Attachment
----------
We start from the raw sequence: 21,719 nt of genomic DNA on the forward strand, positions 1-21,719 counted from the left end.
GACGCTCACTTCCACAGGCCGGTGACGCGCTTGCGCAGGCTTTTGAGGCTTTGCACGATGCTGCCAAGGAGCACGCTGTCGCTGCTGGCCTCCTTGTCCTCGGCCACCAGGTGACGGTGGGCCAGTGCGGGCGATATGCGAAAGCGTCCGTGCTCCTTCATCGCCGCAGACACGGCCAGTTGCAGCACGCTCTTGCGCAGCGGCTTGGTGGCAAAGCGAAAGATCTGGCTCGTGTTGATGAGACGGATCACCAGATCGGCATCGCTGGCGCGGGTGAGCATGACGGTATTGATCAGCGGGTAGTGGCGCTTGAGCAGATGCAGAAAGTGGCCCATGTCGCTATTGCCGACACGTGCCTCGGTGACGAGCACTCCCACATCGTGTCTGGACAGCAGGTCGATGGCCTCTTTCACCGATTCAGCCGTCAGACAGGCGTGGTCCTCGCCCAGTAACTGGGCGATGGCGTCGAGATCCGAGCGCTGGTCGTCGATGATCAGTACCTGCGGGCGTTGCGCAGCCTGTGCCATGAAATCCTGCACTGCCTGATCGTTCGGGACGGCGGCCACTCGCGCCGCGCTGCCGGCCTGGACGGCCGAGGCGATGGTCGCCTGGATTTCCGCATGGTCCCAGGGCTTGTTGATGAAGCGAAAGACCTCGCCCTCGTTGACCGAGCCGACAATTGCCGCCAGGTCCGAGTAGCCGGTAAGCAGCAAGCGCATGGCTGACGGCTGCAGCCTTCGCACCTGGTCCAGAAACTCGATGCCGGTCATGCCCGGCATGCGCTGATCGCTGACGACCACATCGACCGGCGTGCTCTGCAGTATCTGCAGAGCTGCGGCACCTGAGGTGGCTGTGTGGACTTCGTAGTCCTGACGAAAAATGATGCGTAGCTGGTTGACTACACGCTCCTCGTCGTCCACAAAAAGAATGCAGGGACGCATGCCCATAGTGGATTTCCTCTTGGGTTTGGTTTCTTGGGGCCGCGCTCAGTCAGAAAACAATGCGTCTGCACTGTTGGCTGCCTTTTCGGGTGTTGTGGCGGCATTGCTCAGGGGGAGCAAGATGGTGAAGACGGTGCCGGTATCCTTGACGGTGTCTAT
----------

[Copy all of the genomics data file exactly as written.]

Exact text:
We start from the raw sequence: 21,719 nt of genomic DNA on the forward strand, positions 1-21,719 counted from the left end.
GACGCTCACTTCCACAGGCCGGTGACGCGCTTGCGCAGGCTTTTGAGGCTTTGCACGATGCTGCCAAGGAGCACGCTGTCGCTGCTGGCCTCCTTGTCCTCGGCCACCAGGTGACGGTGGGCCAGTGCGGGCGATATGCGAAAGCGTCCGTGCTCCTTCATCGCCGCAGACACGGCCAGTTGCAGCACGCTCTTGCGCAGCGGCTTGGTGGCAAAGCGAAAGATCTGGCTCGTGTTGATGAGACGGATCACCAGATCGGCATCGCTGGCGCGGGTGAGCATGACGGTATTGATCAGCGGGTAGTGGCGCTTGAGCAGATGCAGAAAGTGGCCCATGTCGCTATTGCCGACACGTGCCTCGGTGACGAGCACTCCCACATCGTGTCTGGACAGCAGGTCGATGGCCTCTTTCACCGATTCAGCCGTCAGACAGGCGTGGTCCTCGCCCAGTAACTGGGCGATGGCGTCGAGATCCGAGCGCTGGTCGTCGATGATCAGTACCTGCGGGCGTTGCGCAGCCTGTGCCATGAAATCCTGCACTGCCTGATCGTTCGGGACGGCGGCCACTCGCGCCGCGCTGCCGGCCTGGACGGCCGAGGCGATGGTCGCCTGGATTTCCGCATGGTCCCAGGGCTTGTTGATGAAGCGAAAGACCTCGCCCTCGTTGACCGAGCCGACAATTGCCGCCAGGTCCGAGTAGCCGGTAAGCAGCAAGCGCATGGCTGACGGCTGCAGCCTTCGCACCTGGTCCAGAAACTCGATGCCGGTCATGCCCGGCATGCGCTGATCGCTGACGACCACATCGACCGGCGTGCTCTGCAGTATCTGCAGAGCTGCGGCACCTGAGGTGGCTGTGTGGACTTCGTAGTCCTGACGAAAAATGATGCGTAGCTGGTTGACTACACGCTCCTCGTCGTCCACAAAAAGAATGCAGGGACGCATGCCCATAGTGGATTTCCTCTTGGGTTTGGTTTCTTGGGGCCGCGCTCAGTCAGAAAACAATGCGTCTGCACTGTTGGCTGCCTTTTCGGGTGTTGTGGCGGCATTGCTCAGGGGGAGCAAGATGGTGAAGACGGTGCCGGTATCCTTGACGGTGTCTAT